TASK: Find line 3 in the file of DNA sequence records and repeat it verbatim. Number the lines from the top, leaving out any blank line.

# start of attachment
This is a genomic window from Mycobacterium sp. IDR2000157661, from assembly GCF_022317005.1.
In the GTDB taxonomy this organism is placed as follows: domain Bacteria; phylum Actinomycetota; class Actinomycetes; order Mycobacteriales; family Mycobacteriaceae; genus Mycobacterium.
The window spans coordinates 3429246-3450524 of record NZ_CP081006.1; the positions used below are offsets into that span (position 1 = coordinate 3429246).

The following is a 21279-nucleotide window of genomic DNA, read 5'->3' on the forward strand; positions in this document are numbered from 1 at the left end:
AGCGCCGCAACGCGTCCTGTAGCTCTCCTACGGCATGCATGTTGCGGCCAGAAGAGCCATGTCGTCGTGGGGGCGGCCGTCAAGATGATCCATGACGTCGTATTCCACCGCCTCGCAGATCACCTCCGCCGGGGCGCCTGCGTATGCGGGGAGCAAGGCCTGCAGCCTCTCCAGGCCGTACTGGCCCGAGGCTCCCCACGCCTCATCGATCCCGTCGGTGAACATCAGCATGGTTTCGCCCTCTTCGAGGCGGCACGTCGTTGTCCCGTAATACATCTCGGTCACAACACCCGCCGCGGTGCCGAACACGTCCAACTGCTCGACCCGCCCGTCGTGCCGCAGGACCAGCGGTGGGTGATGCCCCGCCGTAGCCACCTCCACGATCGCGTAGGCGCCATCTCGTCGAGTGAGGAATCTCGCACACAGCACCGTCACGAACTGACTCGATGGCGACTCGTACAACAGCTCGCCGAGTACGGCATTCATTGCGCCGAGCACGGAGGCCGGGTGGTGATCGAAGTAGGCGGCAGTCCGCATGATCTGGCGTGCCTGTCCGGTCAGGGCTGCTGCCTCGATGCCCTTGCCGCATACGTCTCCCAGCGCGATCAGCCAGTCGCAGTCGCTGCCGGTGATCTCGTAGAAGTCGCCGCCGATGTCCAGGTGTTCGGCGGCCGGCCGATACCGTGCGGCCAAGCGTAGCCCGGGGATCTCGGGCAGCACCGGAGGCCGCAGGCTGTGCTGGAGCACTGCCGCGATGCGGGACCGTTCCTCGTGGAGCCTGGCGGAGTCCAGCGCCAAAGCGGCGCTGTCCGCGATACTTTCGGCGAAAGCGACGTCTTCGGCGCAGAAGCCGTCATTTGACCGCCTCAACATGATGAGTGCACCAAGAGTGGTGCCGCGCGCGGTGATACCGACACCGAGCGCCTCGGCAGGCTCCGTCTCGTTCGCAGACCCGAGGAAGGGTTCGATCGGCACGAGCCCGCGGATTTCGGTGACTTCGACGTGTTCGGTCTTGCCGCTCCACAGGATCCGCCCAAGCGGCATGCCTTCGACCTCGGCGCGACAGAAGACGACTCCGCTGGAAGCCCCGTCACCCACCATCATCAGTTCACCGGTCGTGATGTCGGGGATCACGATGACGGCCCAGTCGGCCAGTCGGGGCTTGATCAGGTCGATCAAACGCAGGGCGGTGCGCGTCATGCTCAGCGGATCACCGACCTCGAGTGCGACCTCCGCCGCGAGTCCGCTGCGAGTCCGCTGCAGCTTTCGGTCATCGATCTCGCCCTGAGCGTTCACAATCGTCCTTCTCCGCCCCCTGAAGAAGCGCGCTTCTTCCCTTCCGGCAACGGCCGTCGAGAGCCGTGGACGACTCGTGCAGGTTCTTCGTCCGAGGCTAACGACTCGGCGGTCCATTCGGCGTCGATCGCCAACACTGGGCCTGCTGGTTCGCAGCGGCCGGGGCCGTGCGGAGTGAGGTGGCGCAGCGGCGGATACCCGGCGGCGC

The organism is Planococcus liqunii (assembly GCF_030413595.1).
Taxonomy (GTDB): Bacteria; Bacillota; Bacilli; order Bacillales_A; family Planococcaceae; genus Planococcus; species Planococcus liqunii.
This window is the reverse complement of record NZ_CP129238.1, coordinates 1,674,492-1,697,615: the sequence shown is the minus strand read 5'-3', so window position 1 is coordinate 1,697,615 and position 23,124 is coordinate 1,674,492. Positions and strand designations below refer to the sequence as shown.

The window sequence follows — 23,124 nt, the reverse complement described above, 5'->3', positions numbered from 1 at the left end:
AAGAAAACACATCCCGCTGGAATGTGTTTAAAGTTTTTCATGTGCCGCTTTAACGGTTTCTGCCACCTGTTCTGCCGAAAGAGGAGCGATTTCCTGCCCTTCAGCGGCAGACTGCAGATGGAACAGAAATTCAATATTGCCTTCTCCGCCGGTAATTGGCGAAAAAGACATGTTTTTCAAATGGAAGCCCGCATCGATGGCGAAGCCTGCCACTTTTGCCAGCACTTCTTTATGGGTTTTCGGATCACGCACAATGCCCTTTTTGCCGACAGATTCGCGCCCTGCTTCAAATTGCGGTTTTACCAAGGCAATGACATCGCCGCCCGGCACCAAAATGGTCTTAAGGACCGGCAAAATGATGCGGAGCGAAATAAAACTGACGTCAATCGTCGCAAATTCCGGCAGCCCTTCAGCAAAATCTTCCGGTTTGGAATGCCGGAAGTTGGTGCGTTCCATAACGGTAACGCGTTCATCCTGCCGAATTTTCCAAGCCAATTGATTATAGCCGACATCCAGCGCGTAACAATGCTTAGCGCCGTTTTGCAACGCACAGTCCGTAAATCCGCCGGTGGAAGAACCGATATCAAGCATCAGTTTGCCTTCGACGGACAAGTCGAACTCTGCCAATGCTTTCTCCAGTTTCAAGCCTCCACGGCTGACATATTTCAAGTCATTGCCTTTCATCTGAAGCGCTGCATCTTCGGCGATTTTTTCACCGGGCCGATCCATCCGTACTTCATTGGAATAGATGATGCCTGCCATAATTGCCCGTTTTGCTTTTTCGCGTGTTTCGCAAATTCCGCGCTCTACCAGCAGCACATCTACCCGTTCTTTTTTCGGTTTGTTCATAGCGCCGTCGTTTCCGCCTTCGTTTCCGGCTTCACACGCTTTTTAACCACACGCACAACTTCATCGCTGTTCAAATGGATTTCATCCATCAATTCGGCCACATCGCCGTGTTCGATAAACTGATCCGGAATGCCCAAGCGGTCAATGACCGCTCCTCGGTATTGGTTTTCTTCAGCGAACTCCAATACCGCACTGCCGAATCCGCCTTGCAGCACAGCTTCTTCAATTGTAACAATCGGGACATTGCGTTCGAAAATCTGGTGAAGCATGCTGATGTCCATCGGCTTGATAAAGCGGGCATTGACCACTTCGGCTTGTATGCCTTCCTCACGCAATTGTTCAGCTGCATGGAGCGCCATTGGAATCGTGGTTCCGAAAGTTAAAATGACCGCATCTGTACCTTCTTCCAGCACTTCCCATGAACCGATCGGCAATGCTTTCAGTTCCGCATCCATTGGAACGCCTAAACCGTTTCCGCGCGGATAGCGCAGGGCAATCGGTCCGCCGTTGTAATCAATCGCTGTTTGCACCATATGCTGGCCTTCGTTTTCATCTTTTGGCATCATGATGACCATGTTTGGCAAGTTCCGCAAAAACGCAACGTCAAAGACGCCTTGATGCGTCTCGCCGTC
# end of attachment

The window spans coordinates 3429246-3450524 of record NZ_CP081006.1; the positions used below are offsets into that span (position 1 = coordinate 3429246).